We use an autoencoder to learn a low-dimensional latent space that encodes the geometry of robotic hands in a specific joint configuration. For training, we synthesize 20k point clouds of 2000 procedurally generated grippers each in different joint configurations. Each point cloud consists of 2048 points. We use PointNet 


as encoder without the transformation modules. This yields a k-dimensional feature vector that forms the basis for the latent space. The decoder transforms the latent vector using 3 fully connected layers. The first two layers use a ReLU activation function. The last layer produces a 2048

3 output, the reconstructed point cloud of the gripper. We use the Chamfer distance [7] to measure the discrepancy between the input and reconstructed point cloud.

Iii-A2 Representing a Novel Robotic Hand

The autoencoder described in the previous section allows us to encode a robot hand in a specific joint configuration. However, we also want to encode the gripper kinematics and range of joints. In the following, we describe how we parse the URDF [37] file and construct a gripper feature for the example of a 3-fingered hand with 3 DoF.

Let us assume, each finger of the hand has one revolute joint. We denote the joints as , and . Each joint has joint limits. Let and represent the minimum and maximum joint angle. There are joint configurations that outline the boundaries of the configuration space of the hand, e.g. . We refer to these as boundary configurations. Let . Then describes the joint configuration of the hand where each joint angle takes the mean value of joint limits. We refer to this as central configuration. We generate point clouds sampled on the surface of the gripper model under all boundary and the central configurations. For the above example of a 3DoF gripper, there are 9 point clouds in total. They represent the kinematic and geometry attribute of this specific robotic hand.

Fig. 3: Top: We train an autoencoder to learn a lower-dimensional representation of our grippers and their random configurations by minimizing the Chamfer distance between the reconstructed and the ground truth gripper point clouds. Bottom: The trained encoder is used to generate a feature representation of the geometry and kinematics of the input gripper.

We feed the 9 point clouds into the autoencoder to extract features (see Fig. 3). Note that robotic hands with a different number of DoF have a different number of boundary configurations. To get a fixed-size feature, we apply three pooling operations (max-, min-, and mean-pooling) among the batch dimension. The output features of those three operations are concatenated to get a final robotic hand feature.

Iii-B Contact Point Set Selection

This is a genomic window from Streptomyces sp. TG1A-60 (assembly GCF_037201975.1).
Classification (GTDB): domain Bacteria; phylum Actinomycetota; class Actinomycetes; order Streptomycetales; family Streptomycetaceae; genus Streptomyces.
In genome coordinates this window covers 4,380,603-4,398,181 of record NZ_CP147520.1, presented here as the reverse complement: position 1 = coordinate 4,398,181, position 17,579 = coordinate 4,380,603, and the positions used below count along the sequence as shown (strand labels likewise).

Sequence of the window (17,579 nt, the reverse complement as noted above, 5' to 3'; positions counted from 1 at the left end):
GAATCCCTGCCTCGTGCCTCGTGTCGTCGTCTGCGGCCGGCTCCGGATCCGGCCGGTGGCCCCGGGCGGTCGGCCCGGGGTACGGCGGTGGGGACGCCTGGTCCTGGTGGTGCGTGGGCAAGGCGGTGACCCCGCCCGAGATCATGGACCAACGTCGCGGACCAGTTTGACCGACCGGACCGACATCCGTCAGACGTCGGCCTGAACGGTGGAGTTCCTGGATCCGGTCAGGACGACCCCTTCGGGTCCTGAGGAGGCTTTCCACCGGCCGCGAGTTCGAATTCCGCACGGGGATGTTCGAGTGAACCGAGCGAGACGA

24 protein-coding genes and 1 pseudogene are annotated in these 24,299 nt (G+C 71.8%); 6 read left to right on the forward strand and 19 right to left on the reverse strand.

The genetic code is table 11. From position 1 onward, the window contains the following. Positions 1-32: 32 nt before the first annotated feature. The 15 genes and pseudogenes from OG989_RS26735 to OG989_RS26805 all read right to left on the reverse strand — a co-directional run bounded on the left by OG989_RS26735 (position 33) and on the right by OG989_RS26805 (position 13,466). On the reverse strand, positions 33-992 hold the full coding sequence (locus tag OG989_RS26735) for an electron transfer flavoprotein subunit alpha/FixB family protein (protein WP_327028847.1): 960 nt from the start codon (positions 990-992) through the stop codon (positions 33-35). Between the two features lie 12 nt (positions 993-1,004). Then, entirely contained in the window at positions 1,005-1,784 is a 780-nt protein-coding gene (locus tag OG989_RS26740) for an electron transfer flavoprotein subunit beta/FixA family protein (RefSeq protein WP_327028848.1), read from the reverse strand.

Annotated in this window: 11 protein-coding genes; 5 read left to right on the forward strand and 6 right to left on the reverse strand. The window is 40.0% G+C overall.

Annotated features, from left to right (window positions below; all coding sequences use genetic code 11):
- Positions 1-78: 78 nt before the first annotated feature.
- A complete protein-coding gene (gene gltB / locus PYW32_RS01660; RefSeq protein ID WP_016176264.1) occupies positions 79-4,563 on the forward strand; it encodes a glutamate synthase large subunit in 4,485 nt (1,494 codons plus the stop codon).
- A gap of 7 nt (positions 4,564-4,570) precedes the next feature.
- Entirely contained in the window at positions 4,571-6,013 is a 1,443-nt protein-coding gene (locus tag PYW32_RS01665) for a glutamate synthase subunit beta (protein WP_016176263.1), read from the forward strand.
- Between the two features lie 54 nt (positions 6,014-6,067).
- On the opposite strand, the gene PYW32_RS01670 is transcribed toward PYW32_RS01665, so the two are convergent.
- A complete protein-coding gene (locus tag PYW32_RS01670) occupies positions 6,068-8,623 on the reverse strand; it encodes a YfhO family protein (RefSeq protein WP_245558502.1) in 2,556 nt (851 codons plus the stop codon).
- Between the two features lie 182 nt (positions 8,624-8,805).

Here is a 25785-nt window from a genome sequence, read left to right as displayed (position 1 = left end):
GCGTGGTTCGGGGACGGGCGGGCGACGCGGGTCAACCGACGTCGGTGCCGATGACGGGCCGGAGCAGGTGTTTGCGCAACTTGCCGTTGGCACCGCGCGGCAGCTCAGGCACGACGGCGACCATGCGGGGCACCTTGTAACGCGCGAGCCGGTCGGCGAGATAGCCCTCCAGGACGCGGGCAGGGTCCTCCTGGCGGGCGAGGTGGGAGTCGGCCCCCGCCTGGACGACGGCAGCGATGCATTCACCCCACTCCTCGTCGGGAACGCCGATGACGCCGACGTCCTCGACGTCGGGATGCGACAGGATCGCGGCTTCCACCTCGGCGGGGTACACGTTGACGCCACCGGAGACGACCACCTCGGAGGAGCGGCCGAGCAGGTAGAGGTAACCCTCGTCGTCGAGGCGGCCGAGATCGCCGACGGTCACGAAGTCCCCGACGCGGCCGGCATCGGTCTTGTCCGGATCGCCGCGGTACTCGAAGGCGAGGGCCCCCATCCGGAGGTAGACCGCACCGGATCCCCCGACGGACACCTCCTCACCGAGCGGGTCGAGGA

Fig. 4: The above scheme describes the multi-stage process shown in Fig. 2 in more detail. Given a feature matrix as input (comprised of gripper and object features), PSSN successively expands into stages to generate the set of contact point coordinates of an -fingered gripper. The two top rows describe the general flow of information from left to right by repeatedly using the modules from the bottom row. Solid lines indicate inputs to modules while dotted lines signify a read (no edge label) or write (update-feat) access to previous stage elements. Stage One is primarily used to find a representation of the subset of features that are most promising contact point sets. This representation is used as a template for the following stages (here: Two and Three), which each maintain their own copy of it. These subsequent stages inflate their input before deflating it into feature coordinate vectors (in purple). The coordinates indicate a) which template-copy elements should form the input for the next stage and more importantly b) the indices of data points in the point cloud representing the final grasp locations. Each stage adds one coordinate.

We now have a feature describing an N-fingered robotic hand and a point cloud representing the object where denotes the number of points. We aim to select N points from this point cloud such that these N points form force-closure and are reachable by the robotic hand without collisions. The task of training a neural network for point set selection is new and challenging.

Fig. 2 shows the process in which PSSN selects N points in a multi-stage way. In Stage One, our model first selects one point from the original point cloud . Conditioned on the point , the network continues to select the second point in Stage Two. If the robotic hand is two-fingered, the point selection procedure ends. The two points are the two contact points to grasp. For a three fingered robotic hand, the third point will be selected during Stage Three. For N-fingered robotic hands, there will be N stages. In each Stage , the neural network will select the next point conditioned on the previously selected points.

For one object and an N-fingered gripper, we denote the list of all valid point sets as . An item in this list is a set containing N points. A set is said to be valid if it forms force closure and is reachable by the associated robotic hand. However, it is challenging to find these valid point sets among the vast number of possible contact point sets in the object point cloud. To add robustness to the point selection procedure, we adopt an approach akin to beam search [41] where during each stage the network selects multiple, most promising candidate points.

The point cloud of an object has dimension and forms the input to the point set selection network. We use PointNet++ [29] to extract features and predict a normal per point in this point cloud. We denote these predicted normal vectors . The extracted features are of dimension .